DataHawk Flights

The 24th was the first day of DataHawk flights without John. The first day with me taking full responsibility of the flight operations. I would like to say things went smoothly but unfortunately, that was not the case. On this day, I took two planes out to the field, so we would have a backup if there was a problem with the first one, as DroneVille 2.0 is quite a bit farther from the ship than the last location, so it is not very quick to go back and grab a new plane if need be. Since we were at a new location, we had to re-set-up the ice screws for the launcher at a distance that would allow for a long enough stretch of the bungee. Since the bungee had been so dangerously tight at the last DroneVille, I was legitimately concerned about it causing harm if it slipped out of our hands while pulling it to the plane, and since it had warmed up a bit, I thought we could launch the plane with a little bit less pull on the bungee. But I took it a little too far in the opposite direction, and in the first attempted launch, there was not a pull on the bungee, and the plane went down in front of the launcher. Unfortunately, I must not have cut the throttle fast enough, because the connection from the autopilot to the motor got fried.

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Seventh Week on the Polarstern

April 17 – April 23

Throughout this week, the weather was not so great, so we did not get to do as many flights as we had been used to doing for the past two weeks. In fact, we were only able to fly for 1 day out of the week – the first day. Our flights on the 17th were very exciting, because we were able to sample this warm front coming in from the Atlantic Ocean. Additionally, a 10+ meter-wide lead had opened up behind Met City, so we were able to do our first real lead sampling flight! One of our main scientific goals for this project is to measure the difference in atmospheric dynamics properties upwind and downwind of a lead. Unfortunately, our lead sampling flight in the morning was cut quite short because we needed to be on the ground for the return of the helicopter to the central observatory.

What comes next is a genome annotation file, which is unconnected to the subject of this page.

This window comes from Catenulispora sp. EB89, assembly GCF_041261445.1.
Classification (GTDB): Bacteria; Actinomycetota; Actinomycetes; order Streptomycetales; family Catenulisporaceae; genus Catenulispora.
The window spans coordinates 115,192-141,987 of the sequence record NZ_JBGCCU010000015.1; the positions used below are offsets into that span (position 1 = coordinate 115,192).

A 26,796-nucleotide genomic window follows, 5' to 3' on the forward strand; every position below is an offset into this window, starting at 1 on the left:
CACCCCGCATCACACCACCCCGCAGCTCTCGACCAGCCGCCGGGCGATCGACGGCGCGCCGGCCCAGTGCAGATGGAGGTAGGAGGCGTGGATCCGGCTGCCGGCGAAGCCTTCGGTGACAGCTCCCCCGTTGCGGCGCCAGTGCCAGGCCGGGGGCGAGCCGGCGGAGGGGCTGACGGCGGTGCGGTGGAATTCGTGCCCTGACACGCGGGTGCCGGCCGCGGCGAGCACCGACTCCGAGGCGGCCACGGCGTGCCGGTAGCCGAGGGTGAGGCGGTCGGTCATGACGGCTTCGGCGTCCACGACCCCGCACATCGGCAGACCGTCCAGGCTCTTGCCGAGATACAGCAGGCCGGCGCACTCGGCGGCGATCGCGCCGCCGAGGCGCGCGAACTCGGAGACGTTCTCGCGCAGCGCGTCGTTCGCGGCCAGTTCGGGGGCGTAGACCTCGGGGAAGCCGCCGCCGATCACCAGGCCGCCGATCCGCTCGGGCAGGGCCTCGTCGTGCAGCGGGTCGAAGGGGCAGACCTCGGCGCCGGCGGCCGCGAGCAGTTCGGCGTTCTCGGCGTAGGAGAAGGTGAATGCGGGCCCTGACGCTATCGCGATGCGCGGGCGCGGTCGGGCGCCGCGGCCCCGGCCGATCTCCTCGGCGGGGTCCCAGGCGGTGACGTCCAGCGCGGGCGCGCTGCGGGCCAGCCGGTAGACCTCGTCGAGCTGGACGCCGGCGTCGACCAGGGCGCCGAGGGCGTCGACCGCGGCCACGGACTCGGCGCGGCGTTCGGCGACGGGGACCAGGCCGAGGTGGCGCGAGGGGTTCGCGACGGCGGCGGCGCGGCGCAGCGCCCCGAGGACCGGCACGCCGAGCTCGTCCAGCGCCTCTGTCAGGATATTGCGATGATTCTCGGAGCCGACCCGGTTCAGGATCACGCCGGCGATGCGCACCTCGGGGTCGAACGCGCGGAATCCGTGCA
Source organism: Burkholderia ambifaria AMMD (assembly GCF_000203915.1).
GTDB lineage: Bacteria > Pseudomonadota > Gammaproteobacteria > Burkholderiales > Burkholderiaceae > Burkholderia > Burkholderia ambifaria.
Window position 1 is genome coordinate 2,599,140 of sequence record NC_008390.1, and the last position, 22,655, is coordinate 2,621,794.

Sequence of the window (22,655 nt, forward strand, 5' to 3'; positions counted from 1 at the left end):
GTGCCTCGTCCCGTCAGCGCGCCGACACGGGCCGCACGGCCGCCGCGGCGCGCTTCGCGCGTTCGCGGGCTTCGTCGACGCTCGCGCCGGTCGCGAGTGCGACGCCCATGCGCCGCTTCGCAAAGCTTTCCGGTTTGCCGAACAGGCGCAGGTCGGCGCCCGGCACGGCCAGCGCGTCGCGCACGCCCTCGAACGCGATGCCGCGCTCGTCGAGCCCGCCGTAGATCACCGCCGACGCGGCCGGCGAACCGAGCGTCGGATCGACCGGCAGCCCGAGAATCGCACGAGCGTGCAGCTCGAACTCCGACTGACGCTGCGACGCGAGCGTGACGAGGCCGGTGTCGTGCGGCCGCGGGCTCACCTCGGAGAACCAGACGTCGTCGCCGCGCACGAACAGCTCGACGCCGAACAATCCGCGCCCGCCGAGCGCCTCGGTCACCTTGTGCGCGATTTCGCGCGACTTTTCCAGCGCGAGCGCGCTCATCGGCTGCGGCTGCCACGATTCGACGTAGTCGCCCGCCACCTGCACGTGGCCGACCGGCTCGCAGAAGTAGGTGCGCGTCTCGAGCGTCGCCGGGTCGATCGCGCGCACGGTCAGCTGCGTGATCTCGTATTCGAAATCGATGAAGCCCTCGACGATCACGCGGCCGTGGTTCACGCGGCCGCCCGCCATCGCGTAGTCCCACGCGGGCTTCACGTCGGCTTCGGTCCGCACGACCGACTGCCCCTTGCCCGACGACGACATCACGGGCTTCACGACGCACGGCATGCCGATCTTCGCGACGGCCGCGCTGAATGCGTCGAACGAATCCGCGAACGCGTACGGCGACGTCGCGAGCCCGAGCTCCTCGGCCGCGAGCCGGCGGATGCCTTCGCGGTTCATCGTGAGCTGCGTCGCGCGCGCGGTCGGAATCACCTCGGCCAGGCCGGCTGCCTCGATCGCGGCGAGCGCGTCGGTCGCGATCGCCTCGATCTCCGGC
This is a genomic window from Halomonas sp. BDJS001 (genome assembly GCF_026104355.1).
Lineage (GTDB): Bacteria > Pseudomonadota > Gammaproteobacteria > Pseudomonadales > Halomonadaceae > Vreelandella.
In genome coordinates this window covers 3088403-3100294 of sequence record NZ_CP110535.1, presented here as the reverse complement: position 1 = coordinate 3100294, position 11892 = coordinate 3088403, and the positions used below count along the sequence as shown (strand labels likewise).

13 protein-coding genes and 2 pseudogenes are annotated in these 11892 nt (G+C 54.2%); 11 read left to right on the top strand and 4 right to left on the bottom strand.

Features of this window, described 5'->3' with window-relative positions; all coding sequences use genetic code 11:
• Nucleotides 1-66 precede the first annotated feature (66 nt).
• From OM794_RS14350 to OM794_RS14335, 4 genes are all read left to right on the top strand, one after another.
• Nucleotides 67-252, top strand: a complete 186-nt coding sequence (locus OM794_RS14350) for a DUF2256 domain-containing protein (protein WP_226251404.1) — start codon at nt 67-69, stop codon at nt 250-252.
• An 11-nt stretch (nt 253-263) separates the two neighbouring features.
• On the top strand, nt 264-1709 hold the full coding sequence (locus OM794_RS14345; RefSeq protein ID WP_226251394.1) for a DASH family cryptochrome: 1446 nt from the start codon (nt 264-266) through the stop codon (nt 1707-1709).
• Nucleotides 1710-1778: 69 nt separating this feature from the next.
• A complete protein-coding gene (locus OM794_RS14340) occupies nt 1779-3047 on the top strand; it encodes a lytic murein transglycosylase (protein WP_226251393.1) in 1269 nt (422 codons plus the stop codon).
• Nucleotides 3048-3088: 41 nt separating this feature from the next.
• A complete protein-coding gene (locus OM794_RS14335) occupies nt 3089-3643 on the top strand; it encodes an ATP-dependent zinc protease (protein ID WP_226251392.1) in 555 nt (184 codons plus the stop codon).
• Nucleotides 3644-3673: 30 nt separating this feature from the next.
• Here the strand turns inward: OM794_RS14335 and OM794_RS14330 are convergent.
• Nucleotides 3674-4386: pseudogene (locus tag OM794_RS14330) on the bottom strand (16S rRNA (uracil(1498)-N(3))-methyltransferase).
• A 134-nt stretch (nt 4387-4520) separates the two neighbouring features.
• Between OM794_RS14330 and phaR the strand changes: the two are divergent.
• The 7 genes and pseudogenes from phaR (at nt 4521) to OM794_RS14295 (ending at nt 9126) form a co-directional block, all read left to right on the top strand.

Crack between the Polarstern and DroneVille.

We planned to continue flying in the afternoon to do a longer lead sampling flight, but first we did a usual profile flight up to 1000 m. We were about to get prepared to launch again for a full lead sampling flight, which would have been our fourth flight of the day, and a MOSAiC record for number of drone flights in one day, but then a large crack started to open up between DroneVille and the Polarstern, as you can see in the picture above. Since it could not be known how far this crack would spread, and if we might get stranded on the far side of it, we were told to return for the ship, cutting our flight operations short for the day. I was pretty disappointed that we did not get to do a full lead sampling flight, or break our record, but in the end, the ice makes the decision, and you just have to listen.

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Sixth Week on the Polarstern

April 10 – April 16

Photo by Michael Gutsche

DataHawk Progress

Flying the DataHawk with manual control. Photo by Calle Schönning.

This week we flew a LOT. Since we had a stretch of great weather last week, and through the beginning of this week too, by April 11, we had been flying for 7 days in a row, for two or three flights each day (besides at the beginning of this stretch where we had some crash landings due to various issues). I had been the RC (remote control) pilot (the one who holds the remote control and flies in manual for take-off and landing) for at least two flights each of these days, for 5 days in a row. So I got a lot of practice in! And I was able to consistently land the plane where I wanted it without damage. This was the plan, so that I could build up my confidence with manual flights a bit more before John leaves. We also had Julia out flying with us for a lot of days in the week, practicing the ground control procedure. Additionally, we trained another person, Andi, on how to operate the ground station in the lab, though he did not yet have a chance to actually come fly with us in the field. One day, John did not do anything for either of the flights we did, he just supervised Julia while I flew on the RC. After this day, and everything went smoothly, we knew I would be able to carry out this project on my own, with Julia helping me.

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Fifth Week on the Polarstern

April 3 – April 9

Spirit Revival

Open lead running alongside Met City, with DroneVille visible just in front of the Polarstern.

From my last post, you may have been able to tell that I was not in the best of spirits last week. The consistent stormy weather had stopped me from getting outside and working much, so my energy was low. But this week was different, and it started out in such a wonderful way.